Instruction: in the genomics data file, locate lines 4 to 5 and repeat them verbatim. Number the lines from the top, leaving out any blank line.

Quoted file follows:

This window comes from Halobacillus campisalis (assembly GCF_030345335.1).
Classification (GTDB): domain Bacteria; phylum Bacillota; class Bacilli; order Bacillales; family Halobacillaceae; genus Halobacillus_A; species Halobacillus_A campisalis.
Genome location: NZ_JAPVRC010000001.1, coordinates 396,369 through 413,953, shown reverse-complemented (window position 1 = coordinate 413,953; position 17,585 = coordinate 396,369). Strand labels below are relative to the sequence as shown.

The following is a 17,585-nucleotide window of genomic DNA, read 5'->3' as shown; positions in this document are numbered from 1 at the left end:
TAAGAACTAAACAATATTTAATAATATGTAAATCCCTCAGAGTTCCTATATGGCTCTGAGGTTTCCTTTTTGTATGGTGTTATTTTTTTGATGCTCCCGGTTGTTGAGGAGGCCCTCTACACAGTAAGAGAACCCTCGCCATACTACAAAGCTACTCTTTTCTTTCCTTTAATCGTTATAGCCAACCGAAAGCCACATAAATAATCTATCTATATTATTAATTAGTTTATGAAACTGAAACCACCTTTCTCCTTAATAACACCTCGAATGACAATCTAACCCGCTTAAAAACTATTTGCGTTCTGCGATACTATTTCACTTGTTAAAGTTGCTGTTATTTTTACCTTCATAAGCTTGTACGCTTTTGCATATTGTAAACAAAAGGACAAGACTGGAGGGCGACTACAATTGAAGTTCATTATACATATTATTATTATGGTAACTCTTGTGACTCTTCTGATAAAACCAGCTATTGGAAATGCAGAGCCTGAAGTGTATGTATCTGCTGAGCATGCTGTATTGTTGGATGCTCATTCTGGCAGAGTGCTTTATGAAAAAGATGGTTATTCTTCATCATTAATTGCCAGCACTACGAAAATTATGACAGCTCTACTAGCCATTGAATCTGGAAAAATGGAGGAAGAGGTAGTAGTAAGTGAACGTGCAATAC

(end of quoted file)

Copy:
The following is a 17,585-nucleotide window of genomic DNA, read 5'->3' as shown; positions in this document are numbered from 1 at the left end:
TAAGAACTAAACAATATTTAATAATATGTAAATCCCTCAGAGTTCCTATATGGCTCTGAGGTTTCCTTTTTGTATGGTGTTATTTTTTTGATGCTCCCGGTTGTTGAGGAGGCCCTCTACACAGTAAGAGAACCCTCGCCATACTACAAAGCTACTCTTTTCTTTCCTTTAATCGTTATAGCCAACCGAAAGCCACATAAATAATCTATCTATATTATTAATTAGTTTATGAAACTGAAACCACCTTTCTCCTTAATAACACCTCGAATGACAATCTAACCCGCTTAAAAACTATTTGCGTTCTGCGATACTATTTCACTTGTTAAAGTTGCTGTTATTTTTACCTTCATAAGCTTGTACGCTTTTGCATATTGTAAACAAAAGGACAAGACTGGAGGGCGACTACAATTGAAGTTCATTATACATATTATTATTATGGTAACTCTTGTGACTCTTCTGATAAAACCAGCTATTGGAAATGCAGAGCCTGAAGTGTATGTATCTGCTGAGCATGCTGTATTGTTGGATGCTCATTCTGGCAGAGTGCTTTATGAAAAAGATGGTTATTCTTCATCATTAATTGCCAGCACTACGAAAATTATGACAGCTCTACTAGCCATTGAATCTGGAAAAATGGAGGAAGAGGTAGTAGTAAGTGAACGTGCAATAC